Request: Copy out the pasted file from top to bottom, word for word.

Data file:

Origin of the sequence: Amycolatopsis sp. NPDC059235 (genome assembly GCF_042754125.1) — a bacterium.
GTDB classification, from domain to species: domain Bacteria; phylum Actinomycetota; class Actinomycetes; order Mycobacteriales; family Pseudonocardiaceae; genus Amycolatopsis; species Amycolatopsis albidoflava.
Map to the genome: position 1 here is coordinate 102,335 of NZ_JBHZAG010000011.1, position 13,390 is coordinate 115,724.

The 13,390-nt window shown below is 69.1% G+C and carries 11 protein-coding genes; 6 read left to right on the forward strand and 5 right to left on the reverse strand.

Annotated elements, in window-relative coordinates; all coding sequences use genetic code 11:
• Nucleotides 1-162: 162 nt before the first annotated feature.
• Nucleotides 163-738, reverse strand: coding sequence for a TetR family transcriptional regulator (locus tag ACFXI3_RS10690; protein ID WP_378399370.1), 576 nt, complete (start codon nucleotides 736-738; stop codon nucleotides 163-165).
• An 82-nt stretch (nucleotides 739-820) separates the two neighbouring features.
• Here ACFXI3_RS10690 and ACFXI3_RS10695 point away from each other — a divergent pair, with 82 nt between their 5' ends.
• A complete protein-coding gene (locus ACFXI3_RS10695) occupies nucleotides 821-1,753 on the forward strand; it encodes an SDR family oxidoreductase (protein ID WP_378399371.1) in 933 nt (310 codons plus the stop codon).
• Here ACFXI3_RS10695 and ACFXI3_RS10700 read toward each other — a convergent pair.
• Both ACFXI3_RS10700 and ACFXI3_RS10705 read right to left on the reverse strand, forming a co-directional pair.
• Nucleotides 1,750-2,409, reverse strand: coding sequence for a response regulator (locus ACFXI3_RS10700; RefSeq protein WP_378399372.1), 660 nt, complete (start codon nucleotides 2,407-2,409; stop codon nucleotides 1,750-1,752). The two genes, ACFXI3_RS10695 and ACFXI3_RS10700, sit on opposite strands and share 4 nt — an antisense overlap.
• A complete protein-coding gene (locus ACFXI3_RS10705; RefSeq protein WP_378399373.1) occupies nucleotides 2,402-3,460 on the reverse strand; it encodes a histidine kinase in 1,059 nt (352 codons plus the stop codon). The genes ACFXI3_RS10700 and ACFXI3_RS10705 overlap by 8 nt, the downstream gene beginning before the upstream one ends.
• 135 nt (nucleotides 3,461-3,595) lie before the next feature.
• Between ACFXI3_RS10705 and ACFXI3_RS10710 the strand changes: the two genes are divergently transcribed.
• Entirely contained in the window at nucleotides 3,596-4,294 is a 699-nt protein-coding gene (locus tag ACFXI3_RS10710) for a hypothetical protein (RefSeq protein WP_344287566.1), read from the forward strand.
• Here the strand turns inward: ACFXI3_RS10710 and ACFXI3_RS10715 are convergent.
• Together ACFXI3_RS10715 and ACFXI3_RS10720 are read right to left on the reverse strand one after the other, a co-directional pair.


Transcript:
Origin of the sequence: Amycolatopsis sp. NPDC059235 (genome assembly GCF_042754125.1) — a bacterium.
GTDB classification, from domain to species: domain Bacteria; phylum Actinomycetota; class Actinomycetes; order Mycobacteriales; family Pseudonocardiaceae; genus Amycolatopsis; species Amycolatopsis albidoflava.
Map to the genome: position 1 here is coordinate 102,335 of NZ_JBHZAG010000011.1, position 13,390 is coordinate 115,724.

The 13,390-nt window shown below is 69.1% G+C and carries 11 protein-coding genes; 6 read left to right on the forward strand and 5 right to left on the reverse strand.

Annotated elements, in window-relative coordinates; all coding sequences use genetic code 11:
• Nucleotides 1-162: 162 nt before the first annotated feature.
• Nucleotides 163-738, reverse strand: coding sequence for a TetR family transcriptional regulator (locus tag ACFXI3_RS10690; protein ID WP_378399370.1), 576 nt, complete (start codon nucleotides 736-738; stop codon nucleotides 163-165).
• An 82-nt stretch (nucleotides 739-820) separates the two neighbouring features.
• Here ACFXI3_RS10690 and ACFXI3_RS10695 point away from each other — a divergent pair, with 82 nt between their 5' ends.
• A complete protein-coding gene (locus ACFXI3_RS10695) occupies nucleotides 821-1,753 on the forward strand; it encodes an SDR family oxidoreductase (protein ID WP_378399371.1) in 933 nt (310 codons plus the stop codon).
• Here ACFXI3_RS10695 and ACFXI3_RS10700 read toward each other — a convergent pair.
• Both ACFXI3_RS10700 and ACFXI3_RS10705 read right to left on the reverse strand, forming a co-directional pair.
• Nucleotides 1,750-2,409, reverse strand: coding sequence for a response regulator (locus ACFXI3_RS10700; RefSeq protein WP_378399372.1), 660 nt, complete (start codon nucleotides 2,407-2,409; stop codon nucleotides 1,750-1,752). The two genes, ACFXI3_RS10695 and ACFXI3_RS10700, sit on opposite strands and share 4 nt — an antisense overlap.
• A complete protein-coding gene (locus ACFXI3_RS10705; RefSeq protein WP_378399373.1) occupies nucleotides 2,402-3,460 on the reverse strand; it encodes a histidine kinase in 1,059 nt (352 codons plus the stop codon). The genes ACFXI3_RS10700 and ACFXI3_RS10705 overlap by 8 nt, the downstream gene beginning before the upstream one ends.
• 135 nt (nucleotides 3,461-3,595) lie before the next feature.
• Between ACFXI3_RS10705 and ACFXI3_RS10710 the strand changes: the two genes are divergently transcribed.
• Entirely contained in the window at nucleotides 3,596-4,294 is a 699-nt protein-coding gene (locus tag ACFXI3_RS10710) for a hypothetical protein (RefSeq protein WP_344287566.1), read from the forward strand.
• Here the strand turns inward: ACFXI3_RS10710 and ACFXI3_RS10715 are convergent.
• Together ACFXI3_RS10715 and ACFXI3_RS10720 are read right to left on the reverse strand one after the other, a co-directional pair.